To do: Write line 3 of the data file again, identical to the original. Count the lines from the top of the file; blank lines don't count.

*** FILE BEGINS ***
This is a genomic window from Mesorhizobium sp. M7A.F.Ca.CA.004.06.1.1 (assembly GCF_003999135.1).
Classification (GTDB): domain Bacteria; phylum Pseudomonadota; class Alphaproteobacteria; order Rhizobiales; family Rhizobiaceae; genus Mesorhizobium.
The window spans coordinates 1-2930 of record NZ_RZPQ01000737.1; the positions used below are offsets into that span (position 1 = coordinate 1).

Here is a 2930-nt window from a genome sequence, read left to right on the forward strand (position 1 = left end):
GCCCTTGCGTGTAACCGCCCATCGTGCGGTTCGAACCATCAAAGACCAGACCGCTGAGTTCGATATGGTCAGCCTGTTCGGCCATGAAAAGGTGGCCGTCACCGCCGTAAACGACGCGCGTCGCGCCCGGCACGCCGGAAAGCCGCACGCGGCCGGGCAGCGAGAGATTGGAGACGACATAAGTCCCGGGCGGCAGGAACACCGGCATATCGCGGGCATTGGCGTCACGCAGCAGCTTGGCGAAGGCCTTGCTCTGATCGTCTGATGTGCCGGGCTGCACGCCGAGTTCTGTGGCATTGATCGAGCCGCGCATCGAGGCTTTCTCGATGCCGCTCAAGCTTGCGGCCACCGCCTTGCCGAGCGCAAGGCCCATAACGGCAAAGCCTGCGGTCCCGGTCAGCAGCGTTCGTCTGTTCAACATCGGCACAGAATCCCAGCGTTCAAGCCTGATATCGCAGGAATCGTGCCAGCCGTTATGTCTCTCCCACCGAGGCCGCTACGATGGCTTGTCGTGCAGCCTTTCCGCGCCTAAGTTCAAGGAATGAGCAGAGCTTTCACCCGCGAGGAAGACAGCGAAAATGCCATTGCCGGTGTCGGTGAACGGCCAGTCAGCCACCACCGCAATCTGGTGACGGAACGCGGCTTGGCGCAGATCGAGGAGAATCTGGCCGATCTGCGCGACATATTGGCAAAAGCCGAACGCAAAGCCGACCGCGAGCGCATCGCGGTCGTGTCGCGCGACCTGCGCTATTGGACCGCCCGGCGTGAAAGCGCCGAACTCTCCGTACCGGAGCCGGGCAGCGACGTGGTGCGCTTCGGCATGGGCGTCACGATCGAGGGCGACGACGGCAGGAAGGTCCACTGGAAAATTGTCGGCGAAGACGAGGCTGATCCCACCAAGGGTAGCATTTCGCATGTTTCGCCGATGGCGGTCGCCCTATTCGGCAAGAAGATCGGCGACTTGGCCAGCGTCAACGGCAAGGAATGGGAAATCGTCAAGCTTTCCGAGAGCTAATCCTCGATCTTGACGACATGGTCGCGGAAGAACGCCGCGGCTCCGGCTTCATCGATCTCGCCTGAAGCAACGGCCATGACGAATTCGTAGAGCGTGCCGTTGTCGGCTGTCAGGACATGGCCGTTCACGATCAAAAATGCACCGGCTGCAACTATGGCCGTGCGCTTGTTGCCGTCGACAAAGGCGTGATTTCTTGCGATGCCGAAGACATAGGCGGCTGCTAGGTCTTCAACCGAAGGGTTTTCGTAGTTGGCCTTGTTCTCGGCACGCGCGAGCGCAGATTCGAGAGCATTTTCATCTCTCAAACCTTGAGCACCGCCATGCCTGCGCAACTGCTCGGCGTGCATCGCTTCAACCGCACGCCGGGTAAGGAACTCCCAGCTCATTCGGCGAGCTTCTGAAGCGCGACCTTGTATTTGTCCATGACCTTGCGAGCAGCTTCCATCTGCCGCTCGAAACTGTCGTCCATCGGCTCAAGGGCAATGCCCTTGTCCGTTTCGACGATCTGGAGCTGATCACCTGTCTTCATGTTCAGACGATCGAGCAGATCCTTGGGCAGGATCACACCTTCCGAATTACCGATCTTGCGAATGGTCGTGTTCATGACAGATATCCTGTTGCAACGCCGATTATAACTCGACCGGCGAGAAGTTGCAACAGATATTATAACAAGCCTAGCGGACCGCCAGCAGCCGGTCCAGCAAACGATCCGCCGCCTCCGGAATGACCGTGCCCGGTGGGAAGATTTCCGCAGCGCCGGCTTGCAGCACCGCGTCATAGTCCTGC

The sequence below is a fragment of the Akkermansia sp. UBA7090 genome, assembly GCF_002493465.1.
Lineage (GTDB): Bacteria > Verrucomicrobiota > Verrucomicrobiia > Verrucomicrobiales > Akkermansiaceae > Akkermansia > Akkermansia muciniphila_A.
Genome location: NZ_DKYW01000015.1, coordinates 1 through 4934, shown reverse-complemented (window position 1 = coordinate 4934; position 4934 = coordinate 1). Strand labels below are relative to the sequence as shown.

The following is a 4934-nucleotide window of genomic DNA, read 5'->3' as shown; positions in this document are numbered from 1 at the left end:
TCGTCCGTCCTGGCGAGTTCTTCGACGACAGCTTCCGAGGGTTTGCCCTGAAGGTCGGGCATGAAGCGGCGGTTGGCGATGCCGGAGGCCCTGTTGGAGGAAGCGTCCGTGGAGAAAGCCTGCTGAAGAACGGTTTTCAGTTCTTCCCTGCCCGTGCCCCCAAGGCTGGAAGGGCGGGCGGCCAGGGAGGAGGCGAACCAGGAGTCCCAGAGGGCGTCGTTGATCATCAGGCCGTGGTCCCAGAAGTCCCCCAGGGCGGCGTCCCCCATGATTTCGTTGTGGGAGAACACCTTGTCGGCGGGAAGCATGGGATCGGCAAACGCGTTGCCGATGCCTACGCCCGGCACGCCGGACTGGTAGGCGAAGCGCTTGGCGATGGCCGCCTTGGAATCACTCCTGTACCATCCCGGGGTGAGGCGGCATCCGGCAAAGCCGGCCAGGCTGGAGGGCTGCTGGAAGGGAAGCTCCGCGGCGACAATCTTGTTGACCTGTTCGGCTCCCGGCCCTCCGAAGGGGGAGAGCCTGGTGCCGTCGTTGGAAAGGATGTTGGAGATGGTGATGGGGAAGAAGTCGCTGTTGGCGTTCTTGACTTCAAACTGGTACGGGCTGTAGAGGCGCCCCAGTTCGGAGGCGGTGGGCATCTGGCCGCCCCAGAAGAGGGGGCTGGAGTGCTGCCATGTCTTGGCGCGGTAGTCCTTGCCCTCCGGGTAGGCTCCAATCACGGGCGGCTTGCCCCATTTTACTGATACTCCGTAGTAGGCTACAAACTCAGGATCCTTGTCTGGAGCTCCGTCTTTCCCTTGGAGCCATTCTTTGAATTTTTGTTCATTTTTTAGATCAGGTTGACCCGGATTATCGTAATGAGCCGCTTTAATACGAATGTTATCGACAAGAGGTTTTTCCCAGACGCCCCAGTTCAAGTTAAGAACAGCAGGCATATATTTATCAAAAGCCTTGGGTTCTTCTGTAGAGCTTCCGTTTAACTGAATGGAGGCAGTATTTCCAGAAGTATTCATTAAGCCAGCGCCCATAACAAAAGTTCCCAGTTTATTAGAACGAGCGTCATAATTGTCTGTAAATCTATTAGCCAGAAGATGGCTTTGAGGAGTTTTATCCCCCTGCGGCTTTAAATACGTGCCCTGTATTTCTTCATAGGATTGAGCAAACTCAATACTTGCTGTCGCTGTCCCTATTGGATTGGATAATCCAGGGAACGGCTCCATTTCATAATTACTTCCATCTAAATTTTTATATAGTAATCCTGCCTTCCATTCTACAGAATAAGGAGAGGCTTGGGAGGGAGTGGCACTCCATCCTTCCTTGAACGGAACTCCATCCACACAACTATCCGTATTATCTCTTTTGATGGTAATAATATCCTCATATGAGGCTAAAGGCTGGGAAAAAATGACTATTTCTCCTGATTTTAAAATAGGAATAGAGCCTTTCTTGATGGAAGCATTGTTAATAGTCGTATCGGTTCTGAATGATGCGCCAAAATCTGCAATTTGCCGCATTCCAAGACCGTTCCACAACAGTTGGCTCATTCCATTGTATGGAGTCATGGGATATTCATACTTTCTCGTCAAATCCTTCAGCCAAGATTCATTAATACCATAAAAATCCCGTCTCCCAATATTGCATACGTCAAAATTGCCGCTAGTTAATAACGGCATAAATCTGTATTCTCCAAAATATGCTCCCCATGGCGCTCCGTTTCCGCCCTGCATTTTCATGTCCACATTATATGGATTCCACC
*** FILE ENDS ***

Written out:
The window spans coordinates 1-2930 of record NZ_RZPQ01000737.1; the positions used below are offsets into that span (position 1 = coordinate 1).